The perhaps surprising answer is: no extra properties! That is, the Schur functors S RS_R are precisely those functors that are defined on all symmetric monoidal Cauchy complete linear CC and that are pseudonatural with respect to change of base G:CDG: C \to D!

Let us now make this precise. Schur functors are defined on certain symmetric monoidal linear categories, but they respect neither the symmetric monoidal structure nor the linear structure. So, we have to forget some of the structure of the objects on which Schur functors are defined. This focuses our attention on the ‘forgetful’ 2-functor

U:SymMonLinCauchCatU: SymMonLinCauch \to Cat



SymMonLinCauch is the 2-category with

  • small symmetric monoidal Cauchy complete linear categories as objects,

  • symmetric monoidal linear functors as morphisms,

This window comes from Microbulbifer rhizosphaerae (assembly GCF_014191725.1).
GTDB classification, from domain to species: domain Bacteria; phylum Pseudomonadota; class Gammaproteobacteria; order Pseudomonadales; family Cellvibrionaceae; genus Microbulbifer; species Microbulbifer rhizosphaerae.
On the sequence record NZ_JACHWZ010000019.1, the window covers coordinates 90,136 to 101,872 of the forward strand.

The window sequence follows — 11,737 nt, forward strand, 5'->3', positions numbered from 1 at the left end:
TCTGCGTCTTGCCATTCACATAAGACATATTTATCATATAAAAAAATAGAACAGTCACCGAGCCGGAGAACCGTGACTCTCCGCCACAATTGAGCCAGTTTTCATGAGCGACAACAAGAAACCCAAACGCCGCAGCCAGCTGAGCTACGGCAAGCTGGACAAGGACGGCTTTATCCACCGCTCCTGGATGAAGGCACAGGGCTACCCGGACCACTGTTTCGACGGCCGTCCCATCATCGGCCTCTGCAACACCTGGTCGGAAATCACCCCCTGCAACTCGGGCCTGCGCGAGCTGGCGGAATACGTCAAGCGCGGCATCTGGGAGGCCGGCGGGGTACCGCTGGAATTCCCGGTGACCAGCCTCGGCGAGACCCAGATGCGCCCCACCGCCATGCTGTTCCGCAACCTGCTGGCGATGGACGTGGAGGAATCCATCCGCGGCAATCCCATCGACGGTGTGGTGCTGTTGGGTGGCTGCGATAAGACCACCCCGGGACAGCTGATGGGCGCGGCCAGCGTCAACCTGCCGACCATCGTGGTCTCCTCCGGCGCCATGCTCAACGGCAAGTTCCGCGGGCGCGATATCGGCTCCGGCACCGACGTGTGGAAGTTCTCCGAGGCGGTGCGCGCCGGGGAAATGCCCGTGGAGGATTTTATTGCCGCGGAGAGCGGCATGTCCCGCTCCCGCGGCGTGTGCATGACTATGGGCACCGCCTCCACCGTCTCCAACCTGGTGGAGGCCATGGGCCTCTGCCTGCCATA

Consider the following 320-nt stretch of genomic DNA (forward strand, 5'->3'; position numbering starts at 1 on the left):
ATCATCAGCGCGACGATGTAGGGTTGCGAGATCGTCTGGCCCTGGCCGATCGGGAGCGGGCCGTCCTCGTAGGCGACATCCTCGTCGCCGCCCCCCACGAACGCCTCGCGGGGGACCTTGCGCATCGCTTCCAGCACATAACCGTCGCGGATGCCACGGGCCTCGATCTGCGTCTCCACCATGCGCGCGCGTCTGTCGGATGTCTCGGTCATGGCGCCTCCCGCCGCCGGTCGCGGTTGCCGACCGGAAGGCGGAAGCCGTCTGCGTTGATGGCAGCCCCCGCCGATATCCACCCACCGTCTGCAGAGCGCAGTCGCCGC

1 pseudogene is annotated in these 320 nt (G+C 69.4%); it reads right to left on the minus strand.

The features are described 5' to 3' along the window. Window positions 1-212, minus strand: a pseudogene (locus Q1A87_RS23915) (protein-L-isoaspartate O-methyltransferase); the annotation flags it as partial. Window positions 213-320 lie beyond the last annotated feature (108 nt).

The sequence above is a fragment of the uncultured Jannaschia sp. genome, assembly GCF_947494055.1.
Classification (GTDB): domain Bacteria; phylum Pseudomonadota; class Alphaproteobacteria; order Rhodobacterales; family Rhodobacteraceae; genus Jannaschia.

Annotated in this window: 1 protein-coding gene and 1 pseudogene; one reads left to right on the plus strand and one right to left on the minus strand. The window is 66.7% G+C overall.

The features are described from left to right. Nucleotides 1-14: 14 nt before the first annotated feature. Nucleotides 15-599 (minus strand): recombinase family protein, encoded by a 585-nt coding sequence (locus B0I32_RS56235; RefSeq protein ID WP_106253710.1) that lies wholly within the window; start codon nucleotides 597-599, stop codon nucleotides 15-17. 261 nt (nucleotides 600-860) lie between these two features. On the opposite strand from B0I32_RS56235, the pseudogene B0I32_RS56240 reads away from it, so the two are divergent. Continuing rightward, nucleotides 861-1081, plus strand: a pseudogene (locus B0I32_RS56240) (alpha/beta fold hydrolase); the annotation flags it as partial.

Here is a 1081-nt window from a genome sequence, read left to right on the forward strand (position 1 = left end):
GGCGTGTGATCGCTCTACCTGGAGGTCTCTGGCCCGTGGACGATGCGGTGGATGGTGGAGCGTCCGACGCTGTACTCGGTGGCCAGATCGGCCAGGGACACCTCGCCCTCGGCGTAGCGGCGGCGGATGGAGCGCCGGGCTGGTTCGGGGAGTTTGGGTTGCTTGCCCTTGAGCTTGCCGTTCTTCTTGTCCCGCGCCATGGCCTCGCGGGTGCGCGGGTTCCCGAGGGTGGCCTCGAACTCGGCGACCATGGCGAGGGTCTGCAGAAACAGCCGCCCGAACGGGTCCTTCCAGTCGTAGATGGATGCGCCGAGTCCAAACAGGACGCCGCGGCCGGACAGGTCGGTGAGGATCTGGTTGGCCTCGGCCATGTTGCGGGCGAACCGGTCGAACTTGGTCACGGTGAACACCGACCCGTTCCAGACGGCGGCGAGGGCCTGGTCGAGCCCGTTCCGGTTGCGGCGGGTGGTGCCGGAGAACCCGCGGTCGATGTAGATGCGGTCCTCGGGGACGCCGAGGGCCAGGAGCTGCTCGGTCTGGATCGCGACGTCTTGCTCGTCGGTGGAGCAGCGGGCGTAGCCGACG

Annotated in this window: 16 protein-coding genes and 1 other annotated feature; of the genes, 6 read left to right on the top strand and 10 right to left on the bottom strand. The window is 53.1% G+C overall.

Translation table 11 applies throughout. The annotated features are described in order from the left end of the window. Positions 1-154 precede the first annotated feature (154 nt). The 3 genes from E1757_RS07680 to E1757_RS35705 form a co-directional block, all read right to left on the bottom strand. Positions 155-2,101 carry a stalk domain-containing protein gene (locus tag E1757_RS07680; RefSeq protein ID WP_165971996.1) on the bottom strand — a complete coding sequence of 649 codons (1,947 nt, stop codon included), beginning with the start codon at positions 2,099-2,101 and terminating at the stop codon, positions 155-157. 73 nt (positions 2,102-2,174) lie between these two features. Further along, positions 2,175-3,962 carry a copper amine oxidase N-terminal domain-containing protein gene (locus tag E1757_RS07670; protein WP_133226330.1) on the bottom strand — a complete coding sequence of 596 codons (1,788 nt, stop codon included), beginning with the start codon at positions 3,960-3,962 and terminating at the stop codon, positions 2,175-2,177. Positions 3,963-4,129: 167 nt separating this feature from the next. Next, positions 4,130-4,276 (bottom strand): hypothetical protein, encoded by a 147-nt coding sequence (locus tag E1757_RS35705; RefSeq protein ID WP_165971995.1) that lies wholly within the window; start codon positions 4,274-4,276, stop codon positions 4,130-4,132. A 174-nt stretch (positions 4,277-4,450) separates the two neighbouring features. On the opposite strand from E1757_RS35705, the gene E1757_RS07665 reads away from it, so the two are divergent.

• symmetric monoidal linear natural transformations as 2-morphisms.

As we shall see, Schur functors correspond to pseudonatural transformations from UU to itself, and morphisms between Schur functors correspond to modifications between these pseudonatural transformations. For the reader unaccustomed to these 2-categorical concepts, we recall:


Given two 2-functors U,V:SCU, V: S \stackrel{\to}{\to} C between 2-categories, a pseudonatural transformation ϕ:UV\phi: U \to V is a rule that assigns to each 0-cell ss of SS a 1-cell ϕ(s):U(s)V(s)\phi(s): U(s) \to V(s) of CC, and to each 1-cell f:rsf: r \to s of SS an invertible 2-cell ϕ(f)\phi(f) of CC:

U(r) U(f) U(s) ϕ(r) ϕ(f) ϕ(s) V(r) V(f) V(s)\array{ U(r) & \stackrel{U(f)}{\to} & U(s) \\ \phi(r) \downarrow & \phi(f) \swArrow & \downarrow \phi(s) \\ V(r) & \underset{V(f)}{\to} & V(s) }

such that the following pasting diagram equalities hold: